The National Institute of Standards and Technology (NIST) will soon release an updated draft of the existing U.S. cybersecurity framework. Mandated by the White House and Congress, the draft of the NIST Cybersecurity Framework (CSF) 2.0 will present a more agile and adaptive version to account for existing and emerging technologies. Through November 2023, NIST is accepting public comment on CSF 2.0, which is a tremendous undertaking after years of maintaining the same guidance. Since its inception in 2014, the CSF has played a pivotal role in assisting organizations worldwide in managing and mitigating cybersecurity risks. As threats to the online landscape continually evolve, NIST is diligently committed to ensuring the continued protection of both critical and non-critical infrastructure of all organizations across the U.S.
With emerging technologies like artificial intelligence better enabling hackers, and other online threats, including more sophisticated malware and ransomware, the CSF 2.0 will require some future proofing, along with continued dialogue around how to involve more organizations, including small to medium-sized businesses, in efforts that enable greater online security governance, protocols, and practices. Further, the CSF 2.0 will be of interest to global actors; the current framework has been downloaded millions of times. In remembrance of 9/11, having resilient cybersecurity infrastructure and related resources will better protect the assets of government, and other organizations, including universities, small to large businesses, and even nonprofit organizations – an ecosystem that will expand in the forthcoming CSF 2.0 draft.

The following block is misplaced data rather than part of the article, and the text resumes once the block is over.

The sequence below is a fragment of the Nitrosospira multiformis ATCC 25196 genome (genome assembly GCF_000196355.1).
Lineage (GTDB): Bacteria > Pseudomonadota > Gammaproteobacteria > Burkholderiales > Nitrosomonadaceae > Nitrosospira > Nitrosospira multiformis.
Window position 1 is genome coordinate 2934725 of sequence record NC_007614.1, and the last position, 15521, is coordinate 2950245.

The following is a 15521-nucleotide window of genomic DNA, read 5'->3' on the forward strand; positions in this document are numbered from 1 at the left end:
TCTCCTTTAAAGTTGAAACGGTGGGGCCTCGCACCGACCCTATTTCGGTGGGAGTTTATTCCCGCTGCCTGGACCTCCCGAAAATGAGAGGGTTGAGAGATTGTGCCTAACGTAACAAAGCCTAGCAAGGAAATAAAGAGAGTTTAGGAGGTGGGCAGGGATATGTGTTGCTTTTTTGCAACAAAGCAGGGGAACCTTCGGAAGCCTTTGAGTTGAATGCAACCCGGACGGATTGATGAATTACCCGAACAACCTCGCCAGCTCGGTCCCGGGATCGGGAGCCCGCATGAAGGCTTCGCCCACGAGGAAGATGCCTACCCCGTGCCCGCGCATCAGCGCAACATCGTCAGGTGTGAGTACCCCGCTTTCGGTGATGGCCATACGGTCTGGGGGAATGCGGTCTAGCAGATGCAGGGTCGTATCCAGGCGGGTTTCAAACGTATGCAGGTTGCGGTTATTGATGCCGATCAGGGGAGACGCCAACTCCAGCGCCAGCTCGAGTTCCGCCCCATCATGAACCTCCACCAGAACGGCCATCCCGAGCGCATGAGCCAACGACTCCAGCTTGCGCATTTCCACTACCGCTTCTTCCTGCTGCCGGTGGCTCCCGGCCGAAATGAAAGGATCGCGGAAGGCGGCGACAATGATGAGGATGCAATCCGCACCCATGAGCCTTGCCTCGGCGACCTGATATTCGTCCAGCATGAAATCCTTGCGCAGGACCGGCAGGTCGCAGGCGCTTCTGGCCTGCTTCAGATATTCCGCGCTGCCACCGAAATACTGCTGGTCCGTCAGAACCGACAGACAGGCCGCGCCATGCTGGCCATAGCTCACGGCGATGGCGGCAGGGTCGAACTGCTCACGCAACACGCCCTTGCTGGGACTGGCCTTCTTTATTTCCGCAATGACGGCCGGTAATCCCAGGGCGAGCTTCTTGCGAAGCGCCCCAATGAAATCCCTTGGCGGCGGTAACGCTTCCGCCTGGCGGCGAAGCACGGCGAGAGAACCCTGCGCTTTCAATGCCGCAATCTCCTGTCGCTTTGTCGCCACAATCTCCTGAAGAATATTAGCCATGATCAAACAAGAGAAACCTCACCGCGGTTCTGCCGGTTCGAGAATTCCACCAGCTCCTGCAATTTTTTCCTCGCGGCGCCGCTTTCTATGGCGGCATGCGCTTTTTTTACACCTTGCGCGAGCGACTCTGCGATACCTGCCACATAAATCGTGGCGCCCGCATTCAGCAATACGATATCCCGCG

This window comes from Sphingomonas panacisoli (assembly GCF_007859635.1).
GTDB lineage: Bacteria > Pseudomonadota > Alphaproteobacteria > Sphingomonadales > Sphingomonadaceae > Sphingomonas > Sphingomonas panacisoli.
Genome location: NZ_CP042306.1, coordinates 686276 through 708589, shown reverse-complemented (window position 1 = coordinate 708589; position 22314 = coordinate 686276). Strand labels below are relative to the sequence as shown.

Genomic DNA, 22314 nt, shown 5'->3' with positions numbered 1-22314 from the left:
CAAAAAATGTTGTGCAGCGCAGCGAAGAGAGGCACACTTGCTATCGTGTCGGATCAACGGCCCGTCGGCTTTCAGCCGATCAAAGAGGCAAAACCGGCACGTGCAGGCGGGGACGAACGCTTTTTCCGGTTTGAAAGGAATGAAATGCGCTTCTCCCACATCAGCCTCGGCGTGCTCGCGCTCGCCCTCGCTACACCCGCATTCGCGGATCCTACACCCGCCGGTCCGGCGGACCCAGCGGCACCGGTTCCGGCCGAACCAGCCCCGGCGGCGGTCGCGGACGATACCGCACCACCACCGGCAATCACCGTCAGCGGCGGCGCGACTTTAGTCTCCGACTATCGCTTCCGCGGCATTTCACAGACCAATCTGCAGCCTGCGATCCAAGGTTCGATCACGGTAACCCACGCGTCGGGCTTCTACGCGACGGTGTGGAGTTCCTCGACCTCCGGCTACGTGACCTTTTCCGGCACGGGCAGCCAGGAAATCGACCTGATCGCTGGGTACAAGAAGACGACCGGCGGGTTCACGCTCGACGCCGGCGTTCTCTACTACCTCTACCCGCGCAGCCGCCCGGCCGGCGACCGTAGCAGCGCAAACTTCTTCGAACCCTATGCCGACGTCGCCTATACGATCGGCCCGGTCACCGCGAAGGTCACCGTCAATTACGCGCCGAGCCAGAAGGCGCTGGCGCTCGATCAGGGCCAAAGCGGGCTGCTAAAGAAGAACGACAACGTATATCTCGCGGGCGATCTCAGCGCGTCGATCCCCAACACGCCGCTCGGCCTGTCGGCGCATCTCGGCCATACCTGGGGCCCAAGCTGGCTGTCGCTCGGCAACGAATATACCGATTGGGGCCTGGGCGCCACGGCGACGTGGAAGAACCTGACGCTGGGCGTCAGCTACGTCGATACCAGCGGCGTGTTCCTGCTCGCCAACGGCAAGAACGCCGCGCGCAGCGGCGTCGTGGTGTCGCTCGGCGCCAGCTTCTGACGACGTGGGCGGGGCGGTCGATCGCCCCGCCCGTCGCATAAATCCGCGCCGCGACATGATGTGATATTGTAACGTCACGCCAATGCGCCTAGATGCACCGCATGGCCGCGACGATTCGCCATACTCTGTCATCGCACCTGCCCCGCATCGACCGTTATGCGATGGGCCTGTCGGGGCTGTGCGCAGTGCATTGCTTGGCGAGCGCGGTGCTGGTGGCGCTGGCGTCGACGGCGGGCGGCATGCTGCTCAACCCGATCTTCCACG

In this episode of the TechTank Podcast, co-Host Nicol Turner Lee explores some of the new refreshed elements of the existing CSF with Cherilyn Pascoe, Director of the National Cybersecurity Center of Excellence at NIST. Together, they discuss the national priorities surrounding the CSF 2.0, its goals and objectives, audiences, outcomes, and how the agency will continue to gather feedback on the recent updates to the NIST framework.